Another one of the primary reasons why a user might decide not to click your call to action is that it annoys them or disrupts their experience. A pop-up in the middle of playing a game, a persistent wiggling box that distracts them every 1.75 seconds, a chime that plays when a box opens up; these are all bad disruptions that, while they draw attention, also make a user less inclined to pay attention to anything other than “how to make it stop.” I know I have, more than once, used an ad blocker to block an entire class of CTAs just because it makes using a site an abysmal experience. Don’t be one of the sites that I have to do that with.
9. Your CTA is annoying. General annoyance factors vary from person to person. Typically, motion, noise, and obscuring the visual medium are all ways to get in the way of the user experience and annoy them. An exit intent pop-up is always better than a timed one, for example. A wiggle is better if it only happens every 5-10 seconds instead of every second. Tailor your disruptions to be minimally disruptive to a user that is consuming your content, and instead capture them when they’re finished. You may get fewer overall clicks since you’ll get fewer accidental clicks, but your leads and engagement will improve.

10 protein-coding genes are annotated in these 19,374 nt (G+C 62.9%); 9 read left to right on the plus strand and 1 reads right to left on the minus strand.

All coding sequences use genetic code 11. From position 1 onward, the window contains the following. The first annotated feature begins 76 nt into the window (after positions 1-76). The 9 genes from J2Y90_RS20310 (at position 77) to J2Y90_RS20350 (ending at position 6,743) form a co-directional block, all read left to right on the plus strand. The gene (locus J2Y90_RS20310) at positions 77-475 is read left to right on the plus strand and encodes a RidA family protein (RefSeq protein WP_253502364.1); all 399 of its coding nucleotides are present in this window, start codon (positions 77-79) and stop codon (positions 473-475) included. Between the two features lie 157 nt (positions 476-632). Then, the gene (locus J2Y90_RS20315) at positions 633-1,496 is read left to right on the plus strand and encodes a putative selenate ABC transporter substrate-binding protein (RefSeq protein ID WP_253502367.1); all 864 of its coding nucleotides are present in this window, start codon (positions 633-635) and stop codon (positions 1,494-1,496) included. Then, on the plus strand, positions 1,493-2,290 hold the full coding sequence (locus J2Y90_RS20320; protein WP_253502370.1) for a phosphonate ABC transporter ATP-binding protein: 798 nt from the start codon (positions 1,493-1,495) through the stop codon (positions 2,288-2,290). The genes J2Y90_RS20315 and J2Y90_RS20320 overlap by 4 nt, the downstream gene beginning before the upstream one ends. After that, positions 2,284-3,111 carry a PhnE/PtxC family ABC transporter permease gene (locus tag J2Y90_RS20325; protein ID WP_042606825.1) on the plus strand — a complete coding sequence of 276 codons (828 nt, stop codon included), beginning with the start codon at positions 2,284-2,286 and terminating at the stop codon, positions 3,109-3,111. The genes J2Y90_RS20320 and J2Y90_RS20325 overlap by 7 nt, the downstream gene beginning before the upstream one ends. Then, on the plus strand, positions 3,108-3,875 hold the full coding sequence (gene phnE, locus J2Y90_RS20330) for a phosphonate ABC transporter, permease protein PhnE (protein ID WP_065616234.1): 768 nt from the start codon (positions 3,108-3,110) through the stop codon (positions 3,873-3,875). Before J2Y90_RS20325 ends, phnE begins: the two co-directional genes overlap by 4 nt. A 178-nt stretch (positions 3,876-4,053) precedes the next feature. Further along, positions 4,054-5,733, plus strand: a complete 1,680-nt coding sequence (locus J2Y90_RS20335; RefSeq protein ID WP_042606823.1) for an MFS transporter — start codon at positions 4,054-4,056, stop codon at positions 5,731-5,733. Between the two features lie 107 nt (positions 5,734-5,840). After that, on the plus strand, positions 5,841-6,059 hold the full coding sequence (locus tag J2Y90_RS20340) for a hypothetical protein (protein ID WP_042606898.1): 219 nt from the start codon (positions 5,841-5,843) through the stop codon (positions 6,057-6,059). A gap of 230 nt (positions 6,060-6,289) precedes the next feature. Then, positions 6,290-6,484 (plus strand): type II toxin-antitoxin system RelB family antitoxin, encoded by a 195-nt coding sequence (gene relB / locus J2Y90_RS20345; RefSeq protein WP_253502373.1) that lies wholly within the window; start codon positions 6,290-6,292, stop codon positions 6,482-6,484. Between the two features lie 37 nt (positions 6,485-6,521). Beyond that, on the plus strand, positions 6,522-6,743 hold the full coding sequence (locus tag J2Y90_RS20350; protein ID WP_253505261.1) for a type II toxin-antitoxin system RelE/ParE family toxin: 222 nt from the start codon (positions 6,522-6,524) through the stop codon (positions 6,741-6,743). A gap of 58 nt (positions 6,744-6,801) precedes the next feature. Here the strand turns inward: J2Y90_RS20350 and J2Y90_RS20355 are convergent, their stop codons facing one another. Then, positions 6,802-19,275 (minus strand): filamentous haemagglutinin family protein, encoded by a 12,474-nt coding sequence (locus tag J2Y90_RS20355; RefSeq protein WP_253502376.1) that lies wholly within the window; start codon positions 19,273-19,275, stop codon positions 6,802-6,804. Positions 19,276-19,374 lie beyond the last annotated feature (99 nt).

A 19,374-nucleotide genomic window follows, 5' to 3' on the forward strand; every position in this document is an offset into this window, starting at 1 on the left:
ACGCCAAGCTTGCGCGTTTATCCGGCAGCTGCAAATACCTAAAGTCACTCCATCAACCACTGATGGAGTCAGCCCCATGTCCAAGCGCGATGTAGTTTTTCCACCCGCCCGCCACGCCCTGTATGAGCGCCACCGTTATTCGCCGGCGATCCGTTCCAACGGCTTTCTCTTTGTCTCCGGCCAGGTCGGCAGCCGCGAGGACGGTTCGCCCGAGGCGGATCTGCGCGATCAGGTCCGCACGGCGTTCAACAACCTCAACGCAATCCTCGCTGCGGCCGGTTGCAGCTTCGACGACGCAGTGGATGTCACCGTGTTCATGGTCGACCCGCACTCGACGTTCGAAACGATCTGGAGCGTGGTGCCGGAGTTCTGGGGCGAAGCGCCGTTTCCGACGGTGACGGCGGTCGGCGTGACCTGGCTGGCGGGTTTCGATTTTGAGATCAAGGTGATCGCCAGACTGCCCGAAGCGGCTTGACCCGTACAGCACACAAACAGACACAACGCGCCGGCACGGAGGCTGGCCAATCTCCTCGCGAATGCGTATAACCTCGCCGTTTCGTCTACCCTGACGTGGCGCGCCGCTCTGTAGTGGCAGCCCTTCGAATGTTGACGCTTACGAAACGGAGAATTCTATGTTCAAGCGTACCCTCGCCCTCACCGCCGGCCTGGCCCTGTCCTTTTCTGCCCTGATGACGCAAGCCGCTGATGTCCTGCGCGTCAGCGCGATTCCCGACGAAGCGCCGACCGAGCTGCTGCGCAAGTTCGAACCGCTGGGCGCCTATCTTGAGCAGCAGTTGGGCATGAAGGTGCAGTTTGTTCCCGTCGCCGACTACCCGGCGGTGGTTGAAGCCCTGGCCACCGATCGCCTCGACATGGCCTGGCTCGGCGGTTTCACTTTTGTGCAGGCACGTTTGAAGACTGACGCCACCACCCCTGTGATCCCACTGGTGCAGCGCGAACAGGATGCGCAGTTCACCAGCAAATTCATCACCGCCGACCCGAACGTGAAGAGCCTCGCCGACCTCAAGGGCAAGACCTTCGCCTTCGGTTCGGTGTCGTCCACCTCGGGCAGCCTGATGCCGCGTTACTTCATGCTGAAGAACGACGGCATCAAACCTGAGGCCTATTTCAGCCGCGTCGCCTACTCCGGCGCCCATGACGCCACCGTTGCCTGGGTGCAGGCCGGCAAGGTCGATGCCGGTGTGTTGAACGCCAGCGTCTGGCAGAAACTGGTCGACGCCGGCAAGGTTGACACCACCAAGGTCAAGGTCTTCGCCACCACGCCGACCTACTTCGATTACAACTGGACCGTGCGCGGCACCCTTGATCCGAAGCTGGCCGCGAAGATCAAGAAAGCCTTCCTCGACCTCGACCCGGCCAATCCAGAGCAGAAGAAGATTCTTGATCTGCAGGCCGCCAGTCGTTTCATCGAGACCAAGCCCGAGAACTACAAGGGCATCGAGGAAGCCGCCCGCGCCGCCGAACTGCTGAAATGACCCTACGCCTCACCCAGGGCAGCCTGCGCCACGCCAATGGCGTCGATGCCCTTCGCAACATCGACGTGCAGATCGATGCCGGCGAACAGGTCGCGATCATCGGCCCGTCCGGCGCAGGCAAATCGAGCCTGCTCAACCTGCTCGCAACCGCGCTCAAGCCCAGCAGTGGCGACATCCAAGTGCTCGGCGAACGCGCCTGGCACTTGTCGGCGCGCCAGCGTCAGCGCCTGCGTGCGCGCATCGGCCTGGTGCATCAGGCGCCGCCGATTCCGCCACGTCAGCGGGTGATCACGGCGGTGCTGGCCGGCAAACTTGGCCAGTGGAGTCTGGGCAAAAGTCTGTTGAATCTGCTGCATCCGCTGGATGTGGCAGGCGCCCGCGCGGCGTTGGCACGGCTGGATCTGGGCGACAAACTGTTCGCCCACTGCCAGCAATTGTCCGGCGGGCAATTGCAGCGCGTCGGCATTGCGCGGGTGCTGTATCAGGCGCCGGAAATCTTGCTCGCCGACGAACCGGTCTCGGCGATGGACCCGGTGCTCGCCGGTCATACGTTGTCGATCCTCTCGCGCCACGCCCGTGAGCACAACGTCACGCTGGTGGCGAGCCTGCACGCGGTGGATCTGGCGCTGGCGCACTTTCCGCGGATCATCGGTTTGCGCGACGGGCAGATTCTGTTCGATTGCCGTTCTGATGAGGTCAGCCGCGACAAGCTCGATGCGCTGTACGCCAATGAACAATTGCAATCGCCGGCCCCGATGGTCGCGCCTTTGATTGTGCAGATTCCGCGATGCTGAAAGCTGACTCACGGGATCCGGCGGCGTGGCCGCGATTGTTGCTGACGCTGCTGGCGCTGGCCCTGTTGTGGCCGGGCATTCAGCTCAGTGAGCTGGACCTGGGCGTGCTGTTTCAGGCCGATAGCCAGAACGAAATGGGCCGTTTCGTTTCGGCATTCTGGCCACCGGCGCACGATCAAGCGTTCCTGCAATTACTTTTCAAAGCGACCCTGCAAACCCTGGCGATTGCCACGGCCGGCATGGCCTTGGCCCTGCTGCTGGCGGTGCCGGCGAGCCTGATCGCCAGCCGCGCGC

10. Your CTA plays audio or video automatically without user input. Auto-playing video and audio is my single biggest pet peeve with the internet. No website should be allowed to play audio, whether or not I can see a video on the screen – unless I tell it to. I know I’m not alone in this opinion, either; Google hates auto-playing video, and while they don’t necessarily punish sites that have little bloops and chimes attached to CTA windows, I wish they would. Test to see if a chime works for your audience or drives them away, but I suspect it will generally be a negative effect.
11. Your CTA is caught by ad blockers. In some cases, the scripts and formats used by calls to action can be caught by ad blockers. Your CTA obviously won’t work if the browser or a plugin detects that it’s an ad and makes it invisible.